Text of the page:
I find the thoroughness applied to the task of coating the room in a single color strangely touching. This new information combined with the circulating legends of Mr. Baldessari’s abiding interest in his students (and their dedication to him) increased that sentiment for me. What do artists DO? I suppose from an layman’s perspective, we don’t appear to do much at all, do we? And what’s the use of what we do produce? Compounding this misunderstanding is the way in which leisure time is so critical in allowing the mind to make associations, forge connections, and then get the courage to stand to cover a canvas with blue paint, and then perhaps add a slim stripe up the middle. (But I slip back to Donegan!) I offer that the wonderment in this piece lies in its balance between the vicarious satisfaction in a job well done that we viewers gain from watching the young man paint, and pleasure in abstraction that occurs when he closes the door, and leaves us to ponder an effervescent field of color. Today there is a figure moving, working, painting a wall. Today there is a minimalist painting. I think it’s startling that an image can so elegantly shift from the figurative to the abstract and all the while make me think about the work that artists do every day.MEGHAN O’HARA
Color Film, 2008. 16mm, color sound. 07:00. Most regrettably shown on video.
Color names have come a long and strange way from the days when Nordine waxed poetic about magenta, azure, and lavender. Meghan O’Hara’s experimental documentary, Color Film, begins with the editor-at-large of Merriam-Webster Inc. reading dictionary definitions for colors. This collides with the voice of a cognitive psychologist explaining the elusiveness of defining color. Colors are objects with shifting tones and values which escape precise form. From there, O’Hara proceeds to reveal to us the ways in which, even for those who labor to produce hues in the form of latex paint, the color is a trickster and a magician (of Ken Nordine’s ilk rather than Webster’s). Mary Lawlor, a color stylist for Kelly-Moore Paints suggests that colors invite us to project our feelings outward. The colors we see are actually what we project – what we value rather than the color’s physical value.
O’Hara’s exquisitely color-timed, pensively photographed celluloid film, goes on to explain that the value of a color only matters when it is a thing that can be replicated, manufactured, and sold. Industrialism makes color matter. Industrialism actually decides which colors matter and in this way has shaped actual signifiers of identity. If a fabric manufacturer can see no value in producing bolts of pink fabric, and bolts of turquoise fabric, then Gilbert Baker’s gay pride flag loses its sex (pink stripe), and its magic (turqoise stripe). How apt that sex and magic are the things that industrialism erased. And how deftly O’Hara’s film forces us to stare at our walls, our food, our world, just a little more keenly.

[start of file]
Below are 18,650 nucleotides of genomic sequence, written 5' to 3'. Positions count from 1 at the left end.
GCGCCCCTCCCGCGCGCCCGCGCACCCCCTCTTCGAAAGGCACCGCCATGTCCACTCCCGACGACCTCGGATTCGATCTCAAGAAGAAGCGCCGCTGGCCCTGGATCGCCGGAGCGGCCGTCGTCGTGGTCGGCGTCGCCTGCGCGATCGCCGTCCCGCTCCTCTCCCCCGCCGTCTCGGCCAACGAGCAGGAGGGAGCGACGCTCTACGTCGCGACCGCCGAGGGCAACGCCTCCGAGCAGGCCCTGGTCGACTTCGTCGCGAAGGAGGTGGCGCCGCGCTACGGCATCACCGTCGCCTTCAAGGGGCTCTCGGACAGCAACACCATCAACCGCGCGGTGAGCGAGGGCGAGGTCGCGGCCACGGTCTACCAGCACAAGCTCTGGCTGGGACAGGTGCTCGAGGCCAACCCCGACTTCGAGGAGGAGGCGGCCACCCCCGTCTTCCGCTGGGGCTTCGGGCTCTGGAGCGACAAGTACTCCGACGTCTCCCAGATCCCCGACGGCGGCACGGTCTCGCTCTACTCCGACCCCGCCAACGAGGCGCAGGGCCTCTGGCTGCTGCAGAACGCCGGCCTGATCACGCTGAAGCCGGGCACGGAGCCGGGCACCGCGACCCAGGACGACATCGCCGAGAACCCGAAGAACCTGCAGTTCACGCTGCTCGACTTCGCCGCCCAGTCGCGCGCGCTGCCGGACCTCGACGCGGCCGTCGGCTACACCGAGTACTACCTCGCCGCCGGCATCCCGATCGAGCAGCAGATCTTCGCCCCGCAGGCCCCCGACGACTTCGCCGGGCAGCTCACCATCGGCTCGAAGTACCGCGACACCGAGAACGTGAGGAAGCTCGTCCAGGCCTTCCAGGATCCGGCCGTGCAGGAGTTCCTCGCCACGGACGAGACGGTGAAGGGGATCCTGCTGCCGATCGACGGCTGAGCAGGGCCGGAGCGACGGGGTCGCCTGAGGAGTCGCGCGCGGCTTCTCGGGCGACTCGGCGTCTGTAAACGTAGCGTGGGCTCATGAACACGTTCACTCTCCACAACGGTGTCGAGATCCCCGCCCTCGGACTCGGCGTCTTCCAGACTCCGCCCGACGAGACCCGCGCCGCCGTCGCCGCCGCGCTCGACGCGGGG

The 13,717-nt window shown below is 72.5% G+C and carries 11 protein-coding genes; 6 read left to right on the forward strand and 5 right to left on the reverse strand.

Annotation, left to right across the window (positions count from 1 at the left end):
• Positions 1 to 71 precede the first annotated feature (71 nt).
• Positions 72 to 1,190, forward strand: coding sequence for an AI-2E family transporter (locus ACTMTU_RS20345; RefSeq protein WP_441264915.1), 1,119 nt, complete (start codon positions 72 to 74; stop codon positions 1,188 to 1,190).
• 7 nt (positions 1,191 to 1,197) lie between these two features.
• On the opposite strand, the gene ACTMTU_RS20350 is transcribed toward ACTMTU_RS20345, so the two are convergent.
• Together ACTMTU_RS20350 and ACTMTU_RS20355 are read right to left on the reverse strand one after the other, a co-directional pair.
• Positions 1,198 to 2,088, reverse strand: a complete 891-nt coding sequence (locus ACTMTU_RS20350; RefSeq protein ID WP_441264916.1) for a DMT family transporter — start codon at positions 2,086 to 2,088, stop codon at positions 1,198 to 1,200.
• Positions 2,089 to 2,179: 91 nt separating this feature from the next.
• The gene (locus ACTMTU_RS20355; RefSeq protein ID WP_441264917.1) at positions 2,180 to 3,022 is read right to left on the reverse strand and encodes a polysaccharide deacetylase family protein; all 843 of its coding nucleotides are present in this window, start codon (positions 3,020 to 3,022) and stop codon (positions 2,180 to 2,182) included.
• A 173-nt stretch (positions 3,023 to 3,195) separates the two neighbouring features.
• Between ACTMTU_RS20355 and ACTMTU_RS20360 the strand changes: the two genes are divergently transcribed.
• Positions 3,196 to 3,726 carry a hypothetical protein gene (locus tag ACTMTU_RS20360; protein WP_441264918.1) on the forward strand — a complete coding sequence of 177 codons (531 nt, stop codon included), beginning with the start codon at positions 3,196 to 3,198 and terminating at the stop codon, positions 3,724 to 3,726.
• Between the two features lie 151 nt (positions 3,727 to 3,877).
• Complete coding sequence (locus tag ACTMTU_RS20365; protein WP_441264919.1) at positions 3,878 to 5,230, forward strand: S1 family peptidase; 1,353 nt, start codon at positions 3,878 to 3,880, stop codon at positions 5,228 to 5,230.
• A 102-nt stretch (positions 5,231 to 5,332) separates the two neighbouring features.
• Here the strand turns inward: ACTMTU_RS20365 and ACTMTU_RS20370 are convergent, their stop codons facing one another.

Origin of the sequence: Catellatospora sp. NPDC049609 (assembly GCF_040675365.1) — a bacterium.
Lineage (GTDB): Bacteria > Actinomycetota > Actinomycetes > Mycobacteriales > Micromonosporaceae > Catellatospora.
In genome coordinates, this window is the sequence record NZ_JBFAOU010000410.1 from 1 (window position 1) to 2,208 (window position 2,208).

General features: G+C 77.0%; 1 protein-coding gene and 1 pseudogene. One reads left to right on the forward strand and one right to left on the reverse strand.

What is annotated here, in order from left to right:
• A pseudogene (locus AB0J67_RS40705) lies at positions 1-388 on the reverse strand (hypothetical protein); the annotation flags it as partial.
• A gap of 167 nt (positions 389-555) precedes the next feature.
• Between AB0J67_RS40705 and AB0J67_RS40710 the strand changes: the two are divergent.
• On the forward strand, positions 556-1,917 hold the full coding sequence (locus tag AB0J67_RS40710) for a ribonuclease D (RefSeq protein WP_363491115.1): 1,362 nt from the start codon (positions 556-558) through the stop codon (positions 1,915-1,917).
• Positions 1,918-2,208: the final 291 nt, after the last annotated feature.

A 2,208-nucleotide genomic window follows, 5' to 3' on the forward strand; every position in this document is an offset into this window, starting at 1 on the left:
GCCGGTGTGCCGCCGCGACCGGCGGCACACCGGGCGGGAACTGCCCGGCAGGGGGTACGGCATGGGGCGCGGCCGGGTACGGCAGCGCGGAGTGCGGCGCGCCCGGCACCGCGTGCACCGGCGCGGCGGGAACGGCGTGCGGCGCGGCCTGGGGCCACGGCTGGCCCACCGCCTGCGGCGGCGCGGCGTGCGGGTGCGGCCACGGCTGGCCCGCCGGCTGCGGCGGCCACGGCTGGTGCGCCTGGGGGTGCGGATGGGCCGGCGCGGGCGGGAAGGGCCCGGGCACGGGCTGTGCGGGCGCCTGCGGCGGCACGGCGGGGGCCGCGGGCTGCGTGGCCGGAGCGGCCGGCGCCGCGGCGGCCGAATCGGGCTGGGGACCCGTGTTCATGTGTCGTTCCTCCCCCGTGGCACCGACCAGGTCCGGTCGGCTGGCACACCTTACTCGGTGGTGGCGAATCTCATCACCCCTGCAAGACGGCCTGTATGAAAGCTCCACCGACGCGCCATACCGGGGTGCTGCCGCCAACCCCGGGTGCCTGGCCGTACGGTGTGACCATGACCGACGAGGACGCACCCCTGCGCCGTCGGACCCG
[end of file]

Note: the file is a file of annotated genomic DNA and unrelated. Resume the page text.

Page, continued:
Bixel, 2005. DV, color, sound. 05:00.
hope Newkirk will forgive me for returning to Kazimir Malevich’s Suprematism Manifesto to discuss his video:
Under Suprematism I understand the supremacy of pure feeling in creative art. To the Suprematist the visual phenomena of the objective world are, in themselves, meaningless; the significant thing is feeling, as such, quite apart from the environment in which it is called forth.
In many respects, I see principles in Kori Newkirk’s video, Bixel, that stand in opposition to Malevich’s declaration. As I watch the artist hurl his body across fecund landscapes, expelling molten glitter, spinning through voids, I believe that Newkirk considers himself a body and a being within a very specific environment, indeed. Perhaps the staking of a space in which the visual phenomena of the objective world receded to meaninglessness is too gross an entitlement for the twenty-first century. My application of the above declaration goes towards the
way in which Newkirk approached the material of video. He avoided predictable
syntax to produce a blazing spectacle of pure feeling and shrewd formality.
Mundane associations cease. The sensuousness of Newkirk’s expressive body, as he strolls across a grassy knoll, or pirouettes through wooded saplings, presses away from the banal containment of our every-day towards a tortured ecstasy. The rich combination of textures seems all the more accentuated by the way in which Newkirk controls and limits his palette. Our planet is green. This is the surface upon which we must project and embed ourselves. Newkirk’s body struggles to rest, but fails. He is constantly in motion. Combinations of texture:// unmowed grass plus closely shaved head / spiking glitter plus velvet skin / an orbiting black body within the abstraction of a white void. Is the figure flying or falling? Floating or hanging? With glitter pouring from his lips and down his chest, is this figure famished or furious? Bixel protests and proclaims in its own language that I magically understand like a translator-gadget wielding humanoid avatars in Hollywood films. But in this video, unlike mega-budget sci-fi, there is no hypocrisy, no abject desire for blackness folded into the willful absence of black autonomy. Bixel inhales the spectrum and spits it back out to us as fearlessly and truthfully as it can.